The President & the Movie Star

In Soviet Russia, there was a well-known joke about two dead, former presidents. It was said that when President Brezhnev died, he went to Hell. In recognition of his status, the Devil himself gave the President a guided tour of Hell and offered him the chance to choose his own room. After a while, the Devil opened one door, and inside Brezhnev saw his predecessor, Nikita Khrushchev, locked in a passionate embrace with Marilyn Monroe.

‘Great!’ says Brezhnev. ‘This’ll do me fine.’

‘Ah,’ replies the Devil, ‘I think you’ve made a mistake, there. This isn’t Khrushchev’s Heaven – it’s Marilyn Monroe’s Hell. But if you want to swap places with her …’

It’s extremely disconcerting to be flung so abruptly out of our own perspective and to have its limits revealed to us.

About Adult Development Theory

According to adult development theory, there are two ways of thinking about perspectives – and also acting upon them – that move us in the direction of growth.

The first is learning to handle multiple perspectives.

The typical adult development journey proceeds from the teenager who can only hold their own perspective – often in a state of righteous indignation and perplexity that anyone could possibly disagree with them;

to the person who can understand other people’s perspectives – but tends to get overwhelmed by them and then take them on as their own (like the colleague who is always most swayed by the last person they spoke to);

to the person who can take on board other people’s perspectives, but who also has a strong enough personal centre to make judgments about these perspectives and decide firmly on their own (the danger here is of over-confidence and dogmatism);

to the person who is aware that their own perspective is only a view, it’s not the view, and who actively seeks out other perspectives in order to refine and improve the breadth and effectiveness of their own (which can be misinterpreted as wishy-washy-ness by colleagues who don’t yet have this capacity).

Robert Kegan’s Research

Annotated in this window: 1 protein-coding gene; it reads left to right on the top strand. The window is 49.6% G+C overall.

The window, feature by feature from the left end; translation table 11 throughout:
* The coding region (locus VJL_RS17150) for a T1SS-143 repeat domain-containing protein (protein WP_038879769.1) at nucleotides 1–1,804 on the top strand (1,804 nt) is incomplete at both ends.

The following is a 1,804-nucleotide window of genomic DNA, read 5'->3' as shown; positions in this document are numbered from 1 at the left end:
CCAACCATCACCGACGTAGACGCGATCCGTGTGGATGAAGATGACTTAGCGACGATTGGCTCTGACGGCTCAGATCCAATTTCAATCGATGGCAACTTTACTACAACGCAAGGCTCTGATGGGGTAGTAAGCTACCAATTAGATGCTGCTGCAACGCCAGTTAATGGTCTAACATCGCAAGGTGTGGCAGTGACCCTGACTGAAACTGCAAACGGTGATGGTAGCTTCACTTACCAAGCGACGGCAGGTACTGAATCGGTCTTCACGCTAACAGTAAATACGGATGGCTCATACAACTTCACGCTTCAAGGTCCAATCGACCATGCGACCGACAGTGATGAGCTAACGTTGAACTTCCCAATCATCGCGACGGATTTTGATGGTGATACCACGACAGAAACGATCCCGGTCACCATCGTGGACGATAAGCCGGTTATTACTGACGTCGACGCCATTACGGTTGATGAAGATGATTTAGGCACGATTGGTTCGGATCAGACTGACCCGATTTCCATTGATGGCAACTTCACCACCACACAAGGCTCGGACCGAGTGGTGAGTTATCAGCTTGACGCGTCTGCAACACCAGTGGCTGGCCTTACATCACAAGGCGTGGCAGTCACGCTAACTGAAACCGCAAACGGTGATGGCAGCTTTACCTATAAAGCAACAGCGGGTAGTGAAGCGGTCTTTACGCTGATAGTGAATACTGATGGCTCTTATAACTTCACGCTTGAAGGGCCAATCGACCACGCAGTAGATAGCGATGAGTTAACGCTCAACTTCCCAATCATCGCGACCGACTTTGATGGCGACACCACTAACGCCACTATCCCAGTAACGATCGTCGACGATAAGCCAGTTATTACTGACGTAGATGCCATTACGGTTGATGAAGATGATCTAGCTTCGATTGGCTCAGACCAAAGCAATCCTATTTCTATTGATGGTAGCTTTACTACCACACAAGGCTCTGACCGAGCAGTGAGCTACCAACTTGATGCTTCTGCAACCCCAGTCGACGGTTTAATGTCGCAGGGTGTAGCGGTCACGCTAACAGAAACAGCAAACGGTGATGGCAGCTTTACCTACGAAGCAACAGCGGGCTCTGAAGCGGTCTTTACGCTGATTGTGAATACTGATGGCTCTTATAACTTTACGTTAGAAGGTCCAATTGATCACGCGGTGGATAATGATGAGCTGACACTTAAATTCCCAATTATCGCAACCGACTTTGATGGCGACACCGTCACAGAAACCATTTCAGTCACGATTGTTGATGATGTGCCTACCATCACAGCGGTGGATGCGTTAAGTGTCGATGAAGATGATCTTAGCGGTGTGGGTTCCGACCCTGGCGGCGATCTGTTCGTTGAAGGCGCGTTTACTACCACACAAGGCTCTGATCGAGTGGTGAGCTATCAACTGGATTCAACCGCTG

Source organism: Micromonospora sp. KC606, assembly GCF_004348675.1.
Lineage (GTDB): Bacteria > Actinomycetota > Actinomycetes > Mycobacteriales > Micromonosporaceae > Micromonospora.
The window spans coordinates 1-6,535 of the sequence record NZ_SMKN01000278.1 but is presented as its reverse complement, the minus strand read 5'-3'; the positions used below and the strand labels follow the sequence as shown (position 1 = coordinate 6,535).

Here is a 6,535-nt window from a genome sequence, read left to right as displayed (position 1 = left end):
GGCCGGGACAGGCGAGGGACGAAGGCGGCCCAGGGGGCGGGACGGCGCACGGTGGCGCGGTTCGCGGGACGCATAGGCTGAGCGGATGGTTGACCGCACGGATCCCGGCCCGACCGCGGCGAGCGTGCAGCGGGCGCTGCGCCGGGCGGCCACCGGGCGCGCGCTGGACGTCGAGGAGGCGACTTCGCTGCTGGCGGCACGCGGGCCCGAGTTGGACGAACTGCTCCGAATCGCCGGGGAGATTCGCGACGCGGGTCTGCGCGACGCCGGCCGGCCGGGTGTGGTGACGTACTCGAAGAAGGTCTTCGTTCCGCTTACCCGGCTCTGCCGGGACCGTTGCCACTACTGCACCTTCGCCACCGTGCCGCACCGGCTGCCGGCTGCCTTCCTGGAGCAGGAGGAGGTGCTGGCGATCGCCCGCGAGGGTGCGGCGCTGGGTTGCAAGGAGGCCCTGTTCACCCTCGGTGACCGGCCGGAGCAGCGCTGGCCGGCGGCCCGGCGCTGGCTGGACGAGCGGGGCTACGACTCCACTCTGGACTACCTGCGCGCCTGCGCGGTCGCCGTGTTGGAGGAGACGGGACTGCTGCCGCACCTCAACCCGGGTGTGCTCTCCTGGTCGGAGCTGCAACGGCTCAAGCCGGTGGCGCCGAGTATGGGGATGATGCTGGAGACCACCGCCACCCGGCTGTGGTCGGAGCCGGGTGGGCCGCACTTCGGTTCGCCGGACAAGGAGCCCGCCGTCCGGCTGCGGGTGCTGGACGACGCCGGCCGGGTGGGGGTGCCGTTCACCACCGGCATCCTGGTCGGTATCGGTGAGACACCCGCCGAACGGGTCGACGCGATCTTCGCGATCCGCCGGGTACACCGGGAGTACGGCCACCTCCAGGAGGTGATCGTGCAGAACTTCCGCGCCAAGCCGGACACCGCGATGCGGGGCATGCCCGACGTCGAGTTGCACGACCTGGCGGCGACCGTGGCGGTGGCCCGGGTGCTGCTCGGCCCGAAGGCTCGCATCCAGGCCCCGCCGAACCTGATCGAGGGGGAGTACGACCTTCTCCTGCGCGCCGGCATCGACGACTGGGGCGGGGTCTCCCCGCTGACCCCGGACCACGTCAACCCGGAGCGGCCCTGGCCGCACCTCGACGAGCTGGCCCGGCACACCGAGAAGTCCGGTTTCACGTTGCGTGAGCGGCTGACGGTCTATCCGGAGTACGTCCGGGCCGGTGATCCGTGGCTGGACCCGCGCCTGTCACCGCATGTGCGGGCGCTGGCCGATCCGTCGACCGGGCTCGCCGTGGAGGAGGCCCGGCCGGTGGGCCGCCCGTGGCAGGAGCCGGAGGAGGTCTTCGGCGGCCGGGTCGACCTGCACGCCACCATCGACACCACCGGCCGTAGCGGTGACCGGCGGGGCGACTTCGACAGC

The research of Robert Kegan and his colleagues at Harvard University suggests that there are two significant lessons we need to pay attention to here.

The first is that people who are further through this developmental journey regularly exercise more effective leadership than their less well-travelled peers.

It’s not that the later stages are somehow ‘better’ – or that we’re ‘better’ people for reaching them. That’s not the case. What’s at stake is whether we have the capacity to deal with the challenges we’re facing. And the later stages do more fully serve the requirements of leading in complex situations.

The second lesson is that very few people do fully develop their capacity to work effectively with multiple perspectives. Most of us get stuck somewhere along the journey. And there are vanishingly few people who fully live in the final stage. I think I’ve met just one. If that seems surprising, it’s worth noting that there’s a very strong tendency for us to over-estimate how far along this developmental pathway we are.

When we are stuck, Immunity to Change coaching (ITC) can be particularly powerful and effective. Whatever issue our clients work on in their Cru ITC coaching arc, one of their coach’s concerns will be to consider how they can leverage their client’s specific coaching work for the overall benefit of the client’s adult development. Developing the ability to work with different perspectives is very often a significant component of a coaching arc.

The second move in the direction of growth is learning to hold our own perspectives more lightly.

President Brezhnev got overexcited by seeing Marilyn Monroe because he mistook his singular perspective for the total truth of the situation.

It’s a trap we all fall into – with quite extraordinary regularity.

One practice that we’ve found very helpful, at Cru, is to learn to question our assumptions regularly and rigorously. This looks like an almost embarrassingly simple strategy – and in one way it is. But there’s a real challenge in remembering to use it every time it’s called for.

The strategy is to ask ourselves two simple, powerful questions, which help reveal the limits of the perspective we are taking:

  • How might I be wrong about this?
  • What other perspectives might there be on this situation?

One of the great benefits of this exercise is that not only does it directly help support us in learning to hold our own limited perspectives more lightly, and more questioningly, but this learning itself also helps us make progress on the overall adult development journey of being able to deal with increasing complexity.

Cru Leader Development exists to equip people for the challenges of leadership.

We support people in their growth as leaders, helping them make progress on challenges, exploit opportunities, and thrive in complex situations. We offer an innovative blend of thoroughly researched, evidence-based philosophy and practice tailored to your specific learning needs.

To discuss how we might be able to support your leadership effectiveness, please contact either of our Founding Directors:

Neill Thew: neill@cruleaderdevelopment.com  or

Trevor Cousins: trevor@cruleaderdevelopment.com

Neill Thew is a Founding Director of Cru Leader Development. He has been trained in Immunity to Change coaching by Prof. Robert Kegan and Dr. Lisa Lahey of Harvard University and in Adaptive Leadership a graduate of the Art and Practice of Leadership Development programme at Harvard University. He has a successful track record in developing leaders and supporting people in making a lasting adaptive change across a range of industries.